With Age Comes Privilege…and Responsibility
“I dive!” my then two-year-old daughter said to my family, car keys in hand.
My parents and I were figuring out logistics of an outing on a visit to them.
She heard us discussing which car to take and she was volunteering to drive us. (Oh, how I miss toddler enunciation issues!)
The child has always thought that she’s much older than she actually is. I’m pretty sure she gave Taylor Swift the idea for the lyric “I don’t know about you but I’m feeling 22.”
But my daughter is not 22. She’s still a child, and that means there are things that she is not old enough to do.
“Why?” was a favorite question since she was two. While she doesn’t ask it incessantly like she did when she was a toddler, she’s still known to ask now, especially when told she needs to be a certain age to do something.
I love that question because it’s a great chance to have a conversation and help her learn, both about the world and herself. That understanding is such a crucial part of preparing to handle responsibility.
When it comes to answering why she can’t have alcohol until the legal age of 21, I’m grateful for the resources on Ask. Listen. Learn. They help me answer that exact question.
The first part of the answer is that “privileges come with age.” It’s a topic we’ve revisited many, many times in our home. Sometimes those privileges are amazing – the ability to go to school or play on age-based teams and eventually, yes, driving.
Of course, with privilege comes responsibility, such as unloading the dishwasher and caring for younger siblings or car maintenance. That can be a bit less exciting, but it’s all a part of growing up.
And when you’re really an adult, privileges like decorating your home however you like come with responsibilities like mortgage or rent payments and taxes.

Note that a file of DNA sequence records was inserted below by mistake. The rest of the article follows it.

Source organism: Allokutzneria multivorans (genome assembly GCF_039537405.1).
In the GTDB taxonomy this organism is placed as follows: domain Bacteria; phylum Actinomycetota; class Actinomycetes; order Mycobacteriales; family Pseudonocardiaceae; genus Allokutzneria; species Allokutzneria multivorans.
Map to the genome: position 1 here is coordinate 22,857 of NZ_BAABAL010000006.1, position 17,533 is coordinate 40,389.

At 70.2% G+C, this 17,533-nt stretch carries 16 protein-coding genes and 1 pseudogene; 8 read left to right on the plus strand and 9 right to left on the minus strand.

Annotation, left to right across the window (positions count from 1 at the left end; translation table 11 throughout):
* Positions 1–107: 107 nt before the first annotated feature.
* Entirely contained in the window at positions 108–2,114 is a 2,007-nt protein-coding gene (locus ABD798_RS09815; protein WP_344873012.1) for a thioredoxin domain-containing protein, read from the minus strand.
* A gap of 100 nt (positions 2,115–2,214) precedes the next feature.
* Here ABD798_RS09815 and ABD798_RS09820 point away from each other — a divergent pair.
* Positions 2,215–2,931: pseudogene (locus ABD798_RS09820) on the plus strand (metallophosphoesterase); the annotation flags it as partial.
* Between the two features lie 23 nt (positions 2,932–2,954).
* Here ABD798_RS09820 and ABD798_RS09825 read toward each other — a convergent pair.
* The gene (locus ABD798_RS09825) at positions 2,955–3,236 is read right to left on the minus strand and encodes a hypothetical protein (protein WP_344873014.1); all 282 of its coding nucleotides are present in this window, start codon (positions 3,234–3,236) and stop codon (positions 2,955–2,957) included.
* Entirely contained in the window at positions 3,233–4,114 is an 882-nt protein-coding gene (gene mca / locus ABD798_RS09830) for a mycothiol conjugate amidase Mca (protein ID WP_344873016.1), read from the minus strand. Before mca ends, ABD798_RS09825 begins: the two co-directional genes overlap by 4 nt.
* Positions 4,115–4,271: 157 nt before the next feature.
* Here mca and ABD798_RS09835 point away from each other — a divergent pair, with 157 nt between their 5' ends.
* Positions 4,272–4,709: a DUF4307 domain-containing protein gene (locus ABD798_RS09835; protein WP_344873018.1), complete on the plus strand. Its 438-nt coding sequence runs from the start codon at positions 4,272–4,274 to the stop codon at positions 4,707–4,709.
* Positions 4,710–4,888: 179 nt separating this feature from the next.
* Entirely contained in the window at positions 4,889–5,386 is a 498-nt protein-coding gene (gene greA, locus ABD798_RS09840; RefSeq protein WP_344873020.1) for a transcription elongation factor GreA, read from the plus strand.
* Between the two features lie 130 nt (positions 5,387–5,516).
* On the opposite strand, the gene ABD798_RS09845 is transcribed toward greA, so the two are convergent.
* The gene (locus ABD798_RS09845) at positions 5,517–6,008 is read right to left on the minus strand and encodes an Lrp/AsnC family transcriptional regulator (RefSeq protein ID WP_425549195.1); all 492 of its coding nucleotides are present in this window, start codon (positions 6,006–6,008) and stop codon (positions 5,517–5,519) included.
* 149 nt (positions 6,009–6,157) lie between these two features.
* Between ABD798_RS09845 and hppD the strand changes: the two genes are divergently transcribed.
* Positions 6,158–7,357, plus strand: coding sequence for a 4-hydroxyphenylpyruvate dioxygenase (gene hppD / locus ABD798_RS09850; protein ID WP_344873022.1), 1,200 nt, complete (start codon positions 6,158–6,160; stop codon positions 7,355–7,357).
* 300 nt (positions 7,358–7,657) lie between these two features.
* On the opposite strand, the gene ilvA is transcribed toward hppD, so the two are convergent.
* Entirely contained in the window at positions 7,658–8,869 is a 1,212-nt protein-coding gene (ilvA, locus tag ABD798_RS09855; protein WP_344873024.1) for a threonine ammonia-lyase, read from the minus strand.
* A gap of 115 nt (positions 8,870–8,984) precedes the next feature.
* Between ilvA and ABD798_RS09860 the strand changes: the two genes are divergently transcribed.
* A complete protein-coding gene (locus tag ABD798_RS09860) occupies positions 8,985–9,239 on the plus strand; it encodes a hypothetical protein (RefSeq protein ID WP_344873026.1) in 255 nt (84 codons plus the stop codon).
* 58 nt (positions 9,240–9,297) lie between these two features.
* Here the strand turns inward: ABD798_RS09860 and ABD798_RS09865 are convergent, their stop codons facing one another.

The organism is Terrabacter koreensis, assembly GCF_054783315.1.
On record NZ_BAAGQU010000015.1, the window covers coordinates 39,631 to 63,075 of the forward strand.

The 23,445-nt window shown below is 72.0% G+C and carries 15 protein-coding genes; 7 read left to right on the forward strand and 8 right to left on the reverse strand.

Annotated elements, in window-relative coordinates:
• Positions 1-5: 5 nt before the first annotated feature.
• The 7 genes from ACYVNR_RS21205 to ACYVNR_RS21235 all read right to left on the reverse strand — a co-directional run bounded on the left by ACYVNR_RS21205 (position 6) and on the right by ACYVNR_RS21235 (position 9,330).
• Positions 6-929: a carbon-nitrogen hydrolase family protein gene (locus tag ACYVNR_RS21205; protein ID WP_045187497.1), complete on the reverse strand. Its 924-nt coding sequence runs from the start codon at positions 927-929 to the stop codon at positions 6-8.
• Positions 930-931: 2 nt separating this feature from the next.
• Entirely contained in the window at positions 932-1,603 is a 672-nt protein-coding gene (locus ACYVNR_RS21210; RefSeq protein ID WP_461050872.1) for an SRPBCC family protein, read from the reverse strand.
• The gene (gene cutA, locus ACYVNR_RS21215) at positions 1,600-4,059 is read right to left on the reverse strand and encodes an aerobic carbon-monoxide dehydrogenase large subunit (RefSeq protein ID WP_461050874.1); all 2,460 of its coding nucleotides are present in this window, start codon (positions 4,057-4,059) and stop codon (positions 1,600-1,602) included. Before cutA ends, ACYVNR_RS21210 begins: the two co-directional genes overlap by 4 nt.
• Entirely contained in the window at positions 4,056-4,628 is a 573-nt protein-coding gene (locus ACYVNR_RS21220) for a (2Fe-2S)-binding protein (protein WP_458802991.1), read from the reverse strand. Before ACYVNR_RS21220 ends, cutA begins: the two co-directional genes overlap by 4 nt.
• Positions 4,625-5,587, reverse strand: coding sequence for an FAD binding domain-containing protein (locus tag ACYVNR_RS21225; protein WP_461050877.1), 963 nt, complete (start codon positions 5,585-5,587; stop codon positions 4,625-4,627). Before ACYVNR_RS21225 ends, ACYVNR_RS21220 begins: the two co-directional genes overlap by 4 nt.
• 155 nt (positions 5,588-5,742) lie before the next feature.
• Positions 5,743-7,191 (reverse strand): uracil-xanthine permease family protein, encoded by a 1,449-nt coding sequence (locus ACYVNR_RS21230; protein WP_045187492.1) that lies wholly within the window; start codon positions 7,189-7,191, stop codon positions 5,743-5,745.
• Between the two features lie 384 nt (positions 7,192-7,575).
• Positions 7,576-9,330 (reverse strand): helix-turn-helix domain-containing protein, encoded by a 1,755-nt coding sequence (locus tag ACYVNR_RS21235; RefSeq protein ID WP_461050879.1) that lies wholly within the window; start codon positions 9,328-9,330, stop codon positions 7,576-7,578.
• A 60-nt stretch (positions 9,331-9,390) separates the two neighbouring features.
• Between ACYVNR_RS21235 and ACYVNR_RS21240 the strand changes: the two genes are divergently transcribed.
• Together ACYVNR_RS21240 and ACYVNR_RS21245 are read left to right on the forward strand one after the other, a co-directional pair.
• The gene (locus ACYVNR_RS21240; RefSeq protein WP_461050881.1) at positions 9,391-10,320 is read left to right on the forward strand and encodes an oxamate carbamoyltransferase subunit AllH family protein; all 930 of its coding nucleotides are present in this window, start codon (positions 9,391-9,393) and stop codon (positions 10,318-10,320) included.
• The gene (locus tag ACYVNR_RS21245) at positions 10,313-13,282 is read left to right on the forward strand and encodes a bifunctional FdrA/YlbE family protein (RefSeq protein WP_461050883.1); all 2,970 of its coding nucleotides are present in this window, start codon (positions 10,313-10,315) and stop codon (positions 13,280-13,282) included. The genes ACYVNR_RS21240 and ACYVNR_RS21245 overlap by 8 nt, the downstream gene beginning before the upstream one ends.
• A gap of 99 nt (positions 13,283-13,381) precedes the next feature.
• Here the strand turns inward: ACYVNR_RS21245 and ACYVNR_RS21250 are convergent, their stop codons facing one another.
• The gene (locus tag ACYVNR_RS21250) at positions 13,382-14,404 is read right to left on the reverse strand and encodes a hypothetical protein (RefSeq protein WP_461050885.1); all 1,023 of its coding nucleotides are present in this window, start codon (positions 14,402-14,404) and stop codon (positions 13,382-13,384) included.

It’s important to me that my children link privilege and responsibility, and that’s especially true when it comes to consuming alcohol. It absolutely can be consumed responsibly, by adults. They are old enough and hopefully mature enough to know what they can handle and enjoy. Teenagers aren’t there yet, and that’s illustrated by studies showing that adolescents who drink are highly prone to accidents and dangerous situations.
The law takes that into account when setting age limits. It also takes into account that kids are still growing. Alcohol interferes with that growth.
Brain development is often one part of the answer to the “why do I have to be a certain age?” question. Games like Memory Flip that show her just how underage drinking can negatively affect her brain development are really helpful.
Having her understand what’s happening in brain now and what’s to come offers a bit of understanding of why she’s not yet ready for alcohol and other privileges, like voting. She was more than a little frustrated that she couldn’t do that in the last election, either.
Instead of focusing on just the can’ts, though, I try to keep the focus on the positive. There is so very much that she can do, whether that’s making healthy choices or making her voice heard. It also means educating hers so that she’s ready to handle the responsibility when the time comes, in addition to making sure she has role models who show her what responsible alcohol consumption by adults looks like.
Also, it helps to remind her that the time really will come when she has the privileges that come with age. She may not believe me, but I know that day will be here sooner than she thinks. I’ll do what I can to make sure she’s ready for the responsibility.